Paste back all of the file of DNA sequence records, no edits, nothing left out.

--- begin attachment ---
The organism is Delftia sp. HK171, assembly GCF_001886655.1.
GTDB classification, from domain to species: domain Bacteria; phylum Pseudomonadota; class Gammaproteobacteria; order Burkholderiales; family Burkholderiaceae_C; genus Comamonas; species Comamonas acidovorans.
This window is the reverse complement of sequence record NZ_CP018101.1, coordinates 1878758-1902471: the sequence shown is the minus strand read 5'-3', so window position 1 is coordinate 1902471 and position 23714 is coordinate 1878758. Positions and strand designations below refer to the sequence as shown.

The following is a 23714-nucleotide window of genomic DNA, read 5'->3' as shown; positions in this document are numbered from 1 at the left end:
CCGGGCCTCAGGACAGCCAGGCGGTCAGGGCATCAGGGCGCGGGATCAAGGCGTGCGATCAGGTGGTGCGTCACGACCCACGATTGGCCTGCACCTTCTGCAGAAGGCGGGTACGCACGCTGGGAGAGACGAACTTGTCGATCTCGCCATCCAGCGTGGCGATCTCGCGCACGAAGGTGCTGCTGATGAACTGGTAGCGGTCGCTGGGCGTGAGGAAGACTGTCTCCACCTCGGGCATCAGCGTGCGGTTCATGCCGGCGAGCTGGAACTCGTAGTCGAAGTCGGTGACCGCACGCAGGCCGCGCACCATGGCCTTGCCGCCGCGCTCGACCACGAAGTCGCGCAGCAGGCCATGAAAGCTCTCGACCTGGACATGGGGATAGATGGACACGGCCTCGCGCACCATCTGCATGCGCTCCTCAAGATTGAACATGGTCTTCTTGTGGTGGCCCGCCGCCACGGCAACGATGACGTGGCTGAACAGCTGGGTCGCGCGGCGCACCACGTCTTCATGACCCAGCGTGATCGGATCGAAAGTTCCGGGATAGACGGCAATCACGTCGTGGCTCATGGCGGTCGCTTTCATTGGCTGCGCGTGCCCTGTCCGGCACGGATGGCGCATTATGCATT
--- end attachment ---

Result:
The organism is Delftia sp. HK171, assembly GCF_001886655.1.
GTDB classification, from domain to species: domain Bacteria; phylum Pseudomonadota; class Gammaproteobacteria; order Burkholderiales; family Burkholderiaceae_C; genus Comamonas; species Comamonas acidovorans.
This window is the reverse complement of sequence record NZ_CP018101.1, coordinates 1878758-1902471: the sequence shown is the minus strand read 5'-3', so window position 1 is coordinate 1902471 and position 23714 is coordinate 1878758. Positions and strand designations below refer to the sequence as shown.

The following is a 23714-nucleotide window of genomic DNA, read 5'->3' as shown; positions in this document are numbered from 1 at the left end:
CCGGGCCTCAGGACAGCCAGGCGGTCAGGGCATCAGGGCGCGGGATCAAGGCGTGCGATCAGGTGGTGCGTCACGACCCACGATTGGCCTGCACCTTCTGCAGAAGGCGGGTACGCACGCTGGGAGAGACGAACTTGTCGATCTCGCCATCCAGCGTGGCGATCTCGCGCACGAAGGTGCTGCTGATGAACTGGTAGCGGTCGCTGGGCGTGAGGAAGACTGTCTCCACCTCGGGCATCAGCGTGCGGTTCATGCCGGCGAGCTGGAACTCGTAGTCGAAGTCGGTGACCGCACGCAGGCCGCGCACCATGGCCTTGCCGCCGCGCTCGACCACGAAGTCGCGCAGCAGGCCATGAAAGCTCTCGACCTGGACATGGGGATAGATGGACACGGCCTCGCGCACCATCTGCATGCGCTCCTCAAGATTGAACATGGTCTTCTTGTGGTGGCCCGCCGCCACGGCAACGATGACGTGGCTGAACAGCTGGGTCGCGCGGCGCACCACGTCTTCATGACCCAGCGTGATCGGATCGAAAGTTCCGGGATAGACGGCAATCACGTCGTGGCTCATGGCGGTCGCTTTCATTGGCTGCGCGTGCCCTGTCCGGCACGGATGGCGCATTATGCATT